Automatic remote data reporting, every 30 minutes, no existing infrastructure required.
FreeUP plans on automating the human task of collecting river data. Our solution will allow for catchment-wide, real-time overviews.
FreeUP and Reaseheath College see the development of Smart Catchments as a step-change improvement in how ecosystem services are designed, optimised and delivered.
A Smart Catchment, allows for data pertinent to ecosystem services and interventions to be available, in real-time, through a cloud dashboard. This information can also be combined with others such as weather, SCIMAP, LIDAR, soil type and land use, to better inform decision making. In-river measurements are performed by autonomous, low-cost sensors, which then report their readings back to the dashboard.
FreeUP and Reaseheath believe that Smart Catchments will improve water quality, alleviate flooding risks, and allow a wide range of ecosystem services to be designed.
This online dashboard will provide, real-time catchment overviews and the ability to take physical samples for later collection.
A dashboard that will allow for catchment-wide real-time overviews.
- Data points every 30 minutes rather than weeks or months
- Personnel will not need to travel to gain catchment data
- Sensors will be an order of magnitude cheaper allowing for catchment-wide overviews
Water sampling that can be triggered by real-time water measurements.
- Water samples can be taken at the moment of a threshold breach rather than the soonest personnel can arrive
- Potential citizen science to post samples, completely removing the need to send personnel to the site
Enable the quantification of catchment interventions and initiatives.
- Create currently non-existent datasets
- Produce real-time overviews of turbidity within a catchment
- Improve policy and insights into causality relationships
The dashboard we already provide to customers is available through any internet browser and requires no software to be installed. This allows us to serve information to any device with a web browser and an internet connection.
No administrative privileges or specific hardware is required, the dashboard is simply available to be logged into at any time or location.
This proposal will be built upon FreeUP’s existing capability. The specific layout and information presented will be informed by early-stage users to ensure that the dashboard integrates into workflows as easily as possible.
Data will also be able to be passed directly to third party systems through our API. This will allow others to use real-time data in any system they wish without data collection, transmission or processing logistics.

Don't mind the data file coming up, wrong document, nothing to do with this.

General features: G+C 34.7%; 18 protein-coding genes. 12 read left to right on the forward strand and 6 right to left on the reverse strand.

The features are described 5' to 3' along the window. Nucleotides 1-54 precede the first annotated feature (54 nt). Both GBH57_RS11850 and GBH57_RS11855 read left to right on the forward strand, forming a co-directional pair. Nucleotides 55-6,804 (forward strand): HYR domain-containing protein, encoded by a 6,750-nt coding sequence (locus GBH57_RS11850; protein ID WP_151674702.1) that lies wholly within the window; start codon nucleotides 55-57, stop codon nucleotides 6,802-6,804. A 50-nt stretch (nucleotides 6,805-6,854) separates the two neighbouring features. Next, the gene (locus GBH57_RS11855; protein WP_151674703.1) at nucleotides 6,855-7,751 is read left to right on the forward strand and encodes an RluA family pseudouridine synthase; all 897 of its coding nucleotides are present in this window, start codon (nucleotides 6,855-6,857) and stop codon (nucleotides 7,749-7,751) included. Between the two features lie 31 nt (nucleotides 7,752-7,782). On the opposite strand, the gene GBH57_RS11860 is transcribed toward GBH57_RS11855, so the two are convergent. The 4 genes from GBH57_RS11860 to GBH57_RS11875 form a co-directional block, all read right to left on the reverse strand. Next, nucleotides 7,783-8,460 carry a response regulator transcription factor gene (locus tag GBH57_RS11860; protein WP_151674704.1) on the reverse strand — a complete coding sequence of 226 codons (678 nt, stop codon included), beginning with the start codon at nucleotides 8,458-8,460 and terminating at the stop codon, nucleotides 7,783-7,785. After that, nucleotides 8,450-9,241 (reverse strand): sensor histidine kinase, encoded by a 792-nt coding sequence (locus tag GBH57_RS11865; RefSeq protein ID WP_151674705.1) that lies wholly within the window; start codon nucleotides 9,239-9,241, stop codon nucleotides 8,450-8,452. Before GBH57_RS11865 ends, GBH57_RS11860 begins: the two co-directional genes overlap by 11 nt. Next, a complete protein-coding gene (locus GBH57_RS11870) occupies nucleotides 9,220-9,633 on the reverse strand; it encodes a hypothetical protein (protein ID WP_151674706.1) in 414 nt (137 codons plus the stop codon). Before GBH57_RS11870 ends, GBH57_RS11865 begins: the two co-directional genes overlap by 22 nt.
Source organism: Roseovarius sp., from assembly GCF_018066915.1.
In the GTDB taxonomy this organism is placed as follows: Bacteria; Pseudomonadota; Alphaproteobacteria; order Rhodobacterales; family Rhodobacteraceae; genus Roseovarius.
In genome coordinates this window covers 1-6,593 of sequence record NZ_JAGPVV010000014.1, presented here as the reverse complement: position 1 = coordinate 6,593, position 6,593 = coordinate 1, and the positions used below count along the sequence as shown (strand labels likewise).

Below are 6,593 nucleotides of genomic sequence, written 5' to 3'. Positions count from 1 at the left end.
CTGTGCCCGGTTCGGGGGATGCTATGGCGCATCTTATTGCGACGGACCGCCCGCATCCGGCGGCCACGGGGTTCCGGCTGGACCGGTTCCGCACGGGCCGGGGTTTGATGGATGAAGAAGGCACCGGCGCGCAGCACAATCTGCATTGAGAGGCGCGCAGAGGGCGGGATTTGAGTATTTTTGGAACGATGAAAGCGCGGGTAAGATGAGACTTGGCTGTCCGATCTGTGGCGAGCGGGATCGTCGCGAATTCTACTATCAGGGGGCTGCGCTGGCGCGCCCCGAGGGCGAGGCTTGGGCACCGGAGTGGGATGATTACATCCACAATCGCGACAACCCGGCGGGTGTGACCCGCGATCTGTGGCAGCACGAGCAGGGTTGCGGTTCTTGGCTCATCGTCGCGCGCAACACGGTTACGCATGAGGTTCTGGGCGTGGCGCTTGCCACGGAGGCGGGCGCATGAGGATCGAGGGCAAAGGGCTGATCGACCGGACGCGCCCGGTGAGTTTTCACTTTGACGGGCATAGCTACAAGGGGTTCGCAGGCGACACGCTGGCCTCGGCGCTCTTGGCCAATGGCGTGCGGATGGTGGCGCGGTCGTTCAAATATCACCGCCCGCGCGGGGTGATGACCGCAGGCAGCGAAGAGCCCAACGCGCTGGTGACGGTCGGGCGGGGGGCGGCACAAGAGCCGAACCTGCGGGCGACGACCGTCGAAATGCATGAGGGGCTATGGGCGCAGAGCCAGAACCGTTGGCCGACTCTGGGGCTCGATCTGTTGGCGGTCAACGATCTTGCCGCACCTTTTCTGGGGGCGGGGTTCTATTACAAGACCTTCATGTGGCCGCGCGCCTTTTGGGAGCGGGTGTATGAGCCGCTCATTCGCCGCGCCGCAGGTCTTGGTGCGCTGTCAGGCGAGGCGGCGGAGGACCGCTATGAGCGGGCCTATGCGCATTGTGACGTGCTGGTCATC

We already offer automatic SMS notifications that are triggered when user-set thresholds are exceeded.
We will redirect this threshold technology to trigger water collection in addition to the SMS notification it already sends (if required).
Upon receiving the signal, the physical sensor sitting in the watercourse will sample the water. The water sample will be retained in a container that can be swapped for a new container when personnel visit to pick up the sample.
This will allow for non-diluted, real-time sampling independent of location.
Our aim is for this to support accurate monitoring of possible point pollution sources and allow for laboratory-grade testing triggered by proxy measurements.
With catchment-wide overviews, comparisons between pre and post interventions will be possible. This will allow for the quantification of intervention success, and through testing, enable their iterative improvement.
FreeUP’s existing cloud infrastructure is able to store and process as much data as required, allowing us to support these comparisons independent of the precise form they will take.
Ease of deployment is a key feature we considered in the water sensors’ design. This is to allow them to be deployed by anyone to sites with no existing infrastructure. This ensures that baseline data can be collected at specific areas of interest.
Completed work & partnerships
Reaseheath manages a number of water quality and water management projects on behalf of the Environment Agency, water utilities, and works with a range of stakeholders, to improve water quality and implement interventions and ecosystem services.
We have already demonstrated our dashboard and cloud capabilities via a previous product. Similarly, we have demonstrated our capacity to tailor interfaces to create optimal workflow integrations and to collaborate with organisations in other sectors.
Our in-river sensors have been validated in terms of performance, ease of deployment and construction. These design considerations were critical to allow for future wide-scale deployment and so the creation of real-time catchment overviews.
Later this year we will have a live demo of our turbidity sensing capabilities running to show that turbidity sensing can be achieved at a greatly reduced price point and that this data can be put online in real-time.
With this demonstration, we will have shown that version 1.0 of our Future of Catchments system is achievable and, by extrapolation, that the full scope of our Future of Catchments is eminently possible.